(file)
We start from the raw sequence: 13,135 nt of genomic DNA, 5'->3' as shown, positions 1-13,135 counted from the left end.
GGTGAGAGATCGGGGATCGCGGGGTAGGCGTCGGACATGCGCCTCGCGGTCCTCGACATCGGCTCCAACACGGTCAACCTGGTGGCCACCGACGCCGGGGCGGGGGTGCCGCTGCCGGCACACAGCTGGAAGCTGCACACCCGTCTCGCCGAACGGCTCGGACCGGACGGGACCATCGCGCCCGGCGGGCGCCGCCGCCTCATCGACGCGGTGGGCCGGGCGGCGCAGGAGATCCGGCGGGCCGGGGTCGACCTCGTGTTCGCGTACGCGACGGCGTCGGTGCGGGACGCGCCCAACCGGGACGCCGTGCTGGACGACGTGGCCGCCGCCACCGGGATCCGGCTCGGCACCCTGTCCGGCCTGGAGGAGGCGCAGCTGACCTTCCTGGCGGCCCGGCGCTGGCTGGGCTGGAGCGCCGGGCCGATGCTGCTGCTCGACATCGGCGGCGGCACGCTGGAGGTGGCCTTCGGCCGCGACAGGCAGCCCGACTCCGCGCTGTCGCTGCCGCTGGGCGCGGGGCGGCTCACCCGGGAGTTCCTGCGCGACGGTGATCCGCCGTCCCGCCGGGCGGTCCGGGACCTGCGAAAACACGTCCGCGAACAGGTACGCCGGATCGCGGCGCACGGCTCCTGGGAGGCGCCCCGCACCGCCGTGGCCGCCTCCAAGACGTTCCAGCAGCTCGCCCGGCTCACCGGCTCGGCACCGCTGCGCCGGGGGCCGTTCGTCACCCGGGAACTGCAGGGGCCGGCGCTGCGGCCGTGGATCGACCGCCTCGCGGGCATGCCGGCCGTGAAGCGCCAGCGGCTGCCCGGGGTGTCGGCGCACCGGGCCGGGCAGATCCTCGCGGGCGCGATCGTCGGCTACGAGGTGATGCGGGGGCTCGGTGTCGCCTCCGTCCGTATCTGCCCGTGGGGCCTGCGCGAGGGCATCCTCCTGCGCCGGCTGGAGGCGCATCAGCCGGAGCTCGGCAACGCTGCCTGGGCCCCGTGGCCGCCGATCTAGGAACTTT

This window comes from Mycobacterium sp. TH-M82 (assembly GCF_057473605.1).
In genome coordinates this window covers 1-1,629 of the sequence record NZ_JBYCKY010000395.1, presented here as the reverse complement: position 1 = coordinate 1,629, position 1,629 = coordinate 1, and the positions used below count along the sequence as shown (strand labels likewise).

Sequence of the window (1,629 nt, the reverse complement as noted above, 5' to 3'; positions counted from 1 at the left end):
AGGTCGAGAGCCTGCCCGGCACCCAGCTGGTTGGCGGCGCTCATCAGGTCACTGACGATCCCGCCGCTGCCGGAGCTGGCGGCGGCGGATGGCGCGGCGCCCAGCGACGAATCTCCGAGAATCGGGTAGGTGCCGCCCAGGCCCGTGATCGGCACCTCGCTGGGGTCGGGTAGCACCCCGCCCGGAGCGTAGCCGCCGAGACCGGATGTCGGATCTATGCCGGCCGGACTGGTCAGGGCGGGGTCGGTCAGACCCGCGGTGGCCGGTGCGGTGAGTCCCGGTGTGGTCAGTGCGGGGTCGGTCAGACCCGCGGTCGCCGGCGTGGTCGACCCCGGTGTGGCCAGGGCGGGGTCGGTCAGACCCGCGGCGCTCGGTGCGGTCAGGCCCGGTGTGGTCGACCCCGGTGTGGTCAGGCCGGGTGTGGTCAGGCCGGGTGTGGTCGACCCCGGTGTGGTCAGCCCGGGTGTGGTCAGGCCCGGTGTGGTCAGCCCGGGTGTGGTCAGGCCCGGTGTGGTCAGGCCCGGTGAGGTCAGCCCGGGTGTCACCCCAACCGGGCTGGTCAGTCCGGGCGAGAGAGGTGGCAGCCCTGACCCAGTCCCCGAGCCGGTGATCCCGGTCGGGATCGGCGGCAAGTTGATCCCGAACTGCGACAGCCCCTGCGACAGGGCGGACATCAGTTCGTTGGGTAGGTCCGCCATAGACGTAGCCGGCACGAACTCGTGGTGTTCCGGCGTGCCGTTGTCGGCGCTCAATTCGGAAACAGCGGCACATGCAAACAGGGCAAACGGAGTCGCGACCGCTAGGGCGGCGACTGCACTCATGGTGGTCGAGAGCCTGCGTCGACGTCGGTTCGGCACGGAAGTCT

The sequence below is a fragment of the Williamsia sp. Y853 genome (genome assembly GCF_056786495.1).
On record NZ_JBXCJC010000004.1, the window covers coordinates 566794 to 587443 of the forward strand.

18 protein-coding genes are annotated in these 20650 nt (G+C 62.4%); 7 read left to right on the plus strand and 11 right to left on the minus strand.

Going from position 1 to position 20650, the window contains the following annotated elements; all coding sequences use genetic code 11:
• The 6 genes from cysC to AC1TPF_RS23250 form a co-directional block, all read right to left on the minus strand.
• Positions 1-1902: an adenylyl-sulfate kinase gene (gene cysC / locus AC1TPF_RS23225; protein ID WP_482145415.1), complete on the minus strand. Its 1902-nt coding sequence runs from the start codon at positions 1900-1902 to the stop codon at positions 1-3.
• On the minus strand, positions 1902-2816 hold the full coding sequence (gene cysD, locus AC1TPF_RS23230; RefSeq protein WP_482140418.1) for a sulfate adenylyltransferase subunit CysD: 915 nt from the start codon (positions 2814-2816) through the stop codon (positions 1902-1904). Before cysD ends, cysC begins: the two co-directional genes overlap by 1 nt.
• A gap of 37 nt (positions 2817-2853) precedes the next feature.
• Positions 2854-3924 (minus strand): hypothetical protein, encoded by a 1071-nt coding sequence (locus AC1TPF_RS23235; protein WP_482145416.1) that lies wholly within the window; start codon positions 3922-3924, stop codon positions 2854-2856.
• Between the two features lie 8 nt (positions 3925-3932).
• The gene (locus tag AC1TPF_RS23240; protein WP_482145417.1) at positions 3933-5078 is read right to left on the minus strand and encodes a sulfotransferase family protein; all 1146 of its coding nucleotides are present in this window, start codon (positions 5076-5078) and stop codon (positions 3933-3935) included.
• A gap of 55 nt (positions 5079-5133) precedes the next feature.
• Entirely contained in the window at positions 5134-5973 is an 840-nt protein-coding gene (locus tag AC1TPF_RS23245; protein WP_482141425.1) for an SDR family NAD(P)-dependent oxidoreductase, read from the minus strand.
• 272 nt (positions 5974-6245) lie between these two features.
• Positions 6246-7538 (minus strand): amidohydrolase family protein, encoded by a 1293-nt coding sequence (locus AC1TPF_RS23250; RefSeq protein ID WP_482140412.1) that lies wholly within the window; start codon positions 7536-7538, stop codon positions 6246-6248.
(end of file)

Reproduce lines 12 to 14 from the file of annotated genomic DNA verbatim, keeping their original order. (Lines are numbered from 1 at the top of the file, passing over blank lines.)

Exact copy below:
• Positions 1-1902: an adenylyl-sulfate kinase gene (gene cysC / locus AC1TPF_RS23225; protein ID WP_482145415.1), complete on the minus strand. Its 1902-nt coding sequence runs from the start codon at positions 1900-1902 to the stop codon at positions 1-3.
• On the minus strand, positions 1902-2816 hold the full coding sequence (gene cysD, locus AC1TPF_RS23230; RefSeq protein WP_482140418.1) for a sulfate adenylyltransferase subunit CysD: 915 nt from the start codon (positions 2814-2816) through the stop codon (positions 1902-1904). Before cysD ends, cysC begins: the two co-directional genes overlap by 1 nt.
• A gap of 37 nt (positions 2817-2853) precedes the next feature.